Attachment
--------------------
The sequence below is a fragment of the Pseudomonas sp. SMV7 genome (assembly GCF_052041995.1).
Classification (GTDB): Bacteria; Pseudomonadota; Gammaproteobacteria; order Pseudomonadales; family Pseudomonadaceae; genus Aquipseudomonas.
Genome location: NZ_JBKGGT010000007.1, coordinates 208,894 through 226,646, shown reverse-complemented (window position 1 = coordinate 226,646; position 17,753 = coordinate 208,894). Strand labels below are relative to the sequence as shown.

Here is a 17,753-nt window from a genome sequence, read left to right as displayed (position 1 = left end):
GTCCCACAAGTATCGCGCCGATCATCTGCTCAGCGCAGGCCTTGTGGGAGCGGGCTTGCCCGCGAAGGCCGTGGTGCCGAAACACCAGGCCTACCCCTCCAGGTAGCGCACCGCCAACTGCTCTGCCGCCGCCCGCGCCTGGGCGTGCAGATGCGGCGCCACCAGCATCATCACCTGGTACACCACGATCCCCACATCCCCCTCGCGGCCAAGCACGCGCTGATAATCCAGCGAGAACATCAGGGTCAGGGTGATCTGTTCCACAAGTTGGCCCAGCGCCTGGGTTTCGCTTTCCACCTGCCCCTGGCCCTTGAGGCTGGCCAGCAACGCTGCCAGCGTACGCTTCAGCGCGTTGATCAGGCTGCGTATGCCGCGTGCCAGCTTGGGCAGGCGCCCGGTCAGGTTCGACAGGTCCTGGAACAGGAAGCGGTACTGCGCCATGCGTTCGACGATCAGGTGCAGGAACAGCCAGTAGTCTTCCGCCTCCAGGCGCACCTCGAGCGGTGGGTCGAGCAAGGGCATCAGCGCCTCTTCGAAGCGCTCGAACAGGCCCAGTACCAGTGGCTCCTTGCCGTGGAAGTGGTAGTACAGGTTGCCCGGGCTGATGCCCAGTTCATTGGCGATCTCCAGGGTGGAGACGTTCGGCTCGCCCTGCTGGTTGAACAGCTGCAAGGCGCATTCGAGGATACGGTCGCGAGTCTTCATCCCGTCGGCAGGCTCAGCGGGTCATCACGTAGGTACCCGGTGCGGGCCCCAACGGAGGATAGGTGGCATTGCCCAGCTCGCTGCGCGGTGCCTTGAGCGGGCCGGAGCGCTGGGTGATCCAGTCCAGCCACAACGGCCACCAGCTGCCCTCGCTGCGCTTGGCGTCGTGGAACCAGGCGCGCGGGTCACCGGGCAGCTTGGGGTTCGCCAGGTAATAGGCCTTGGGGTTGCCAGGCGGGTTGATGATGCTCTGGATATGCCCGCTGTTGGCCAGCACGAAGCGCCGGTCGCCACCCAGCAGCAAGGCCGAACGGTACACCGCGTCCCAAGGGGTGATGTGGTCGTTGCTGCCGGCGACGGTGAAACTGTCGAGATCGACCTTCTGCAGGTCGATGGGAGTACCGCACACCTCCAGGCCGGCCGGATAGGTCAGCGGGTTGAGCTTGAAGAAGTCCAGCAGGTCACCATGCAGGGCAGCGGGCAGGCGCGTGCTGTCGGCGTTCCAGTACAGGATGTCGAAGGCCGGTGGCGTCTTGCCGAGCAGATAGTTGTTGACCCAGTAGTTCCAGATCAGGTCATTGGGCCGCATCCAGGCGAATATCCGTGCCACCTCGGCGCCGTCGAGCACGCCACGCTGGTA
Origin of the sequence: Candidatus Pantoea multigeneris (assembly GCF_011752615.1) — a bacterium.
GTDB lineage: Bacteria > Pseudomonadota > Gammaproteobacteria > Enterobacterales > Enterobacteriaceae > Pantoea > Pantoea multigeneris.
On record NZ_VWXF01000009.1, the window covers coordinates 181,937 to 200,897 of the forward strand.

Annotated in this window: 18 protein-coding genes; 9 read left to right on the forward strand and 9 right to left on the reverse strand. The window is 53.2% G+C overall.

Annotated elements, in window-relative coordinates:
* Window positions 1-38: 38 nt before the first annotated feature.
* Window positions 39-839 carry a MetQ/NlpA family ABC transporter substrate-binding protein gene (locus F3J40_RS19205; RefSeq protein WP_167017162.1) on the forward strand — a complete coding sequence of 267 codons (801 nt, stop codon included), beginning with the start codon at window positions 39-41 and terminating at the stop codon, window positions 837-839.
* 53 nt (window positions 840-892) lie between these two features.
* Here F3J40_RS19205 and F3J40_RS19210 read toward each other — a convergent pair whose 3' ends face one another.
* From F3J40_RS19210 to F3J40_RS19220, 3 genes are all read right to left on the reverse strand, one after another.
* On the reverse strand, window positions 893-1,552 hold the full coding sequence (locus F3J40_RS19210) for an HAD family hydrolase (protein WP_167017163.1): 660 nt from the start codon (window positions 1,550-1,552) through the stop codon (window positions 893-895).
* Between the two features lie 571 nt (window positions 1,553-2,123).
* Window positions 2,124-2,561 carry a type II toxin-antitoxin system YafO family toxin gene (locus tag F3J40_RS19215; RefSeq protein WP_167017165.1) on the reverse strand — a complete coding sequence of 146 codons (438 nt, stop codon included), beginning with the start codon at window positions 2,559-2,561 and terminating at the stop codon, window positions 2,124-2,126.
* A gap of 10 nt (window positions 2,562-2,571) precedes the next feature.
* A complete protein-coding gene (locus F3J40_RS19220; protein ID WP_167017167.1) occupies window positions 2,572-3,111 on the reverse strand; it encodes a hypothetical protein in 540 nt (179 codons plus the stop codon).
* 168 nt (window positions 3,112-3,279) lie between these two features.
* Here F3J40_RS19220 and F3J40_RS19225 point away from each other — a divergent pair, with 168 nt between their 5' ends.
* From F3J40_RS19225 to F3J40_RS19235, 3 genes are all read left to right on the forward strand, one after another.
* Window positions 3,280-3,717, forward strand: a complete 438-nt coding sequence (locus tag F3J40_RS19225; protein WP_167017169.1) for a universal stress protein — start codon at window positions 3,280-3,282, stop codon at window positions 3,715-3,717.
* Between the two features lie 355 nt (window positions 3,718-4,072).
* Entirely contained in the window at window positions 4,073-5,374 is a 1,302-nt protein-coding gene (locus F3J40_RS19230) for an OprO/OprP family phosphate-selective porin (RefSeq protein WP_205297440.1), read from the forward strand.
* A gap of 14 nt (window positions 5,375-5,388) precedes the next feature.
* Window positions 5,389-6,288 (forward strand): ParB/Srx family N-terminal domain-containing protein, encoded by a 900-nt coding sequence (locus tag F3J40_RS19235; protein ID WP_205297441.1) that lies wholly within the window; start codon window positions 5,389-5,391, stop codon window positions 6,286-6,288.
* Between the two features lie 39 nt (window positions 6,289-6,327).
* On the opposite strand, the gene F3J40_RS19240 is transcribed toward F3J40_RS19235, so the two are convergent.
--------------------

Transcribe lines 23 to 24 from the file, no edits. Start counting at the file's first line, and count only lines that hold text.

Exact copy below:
* From F3J40_RS19225 to F3J40_RS19235, 3 genes are all read left to right on the forward strand, one after another.
* Window positions 3,280-3,717, forward strand: a complete 438-nt coding sequence (locus tag F3J40_RS19225; protein WP_167017169.1) for a universal stress protein — start codon at window positions 3,280-3,282, stop codon at window positions 3,715-3,717.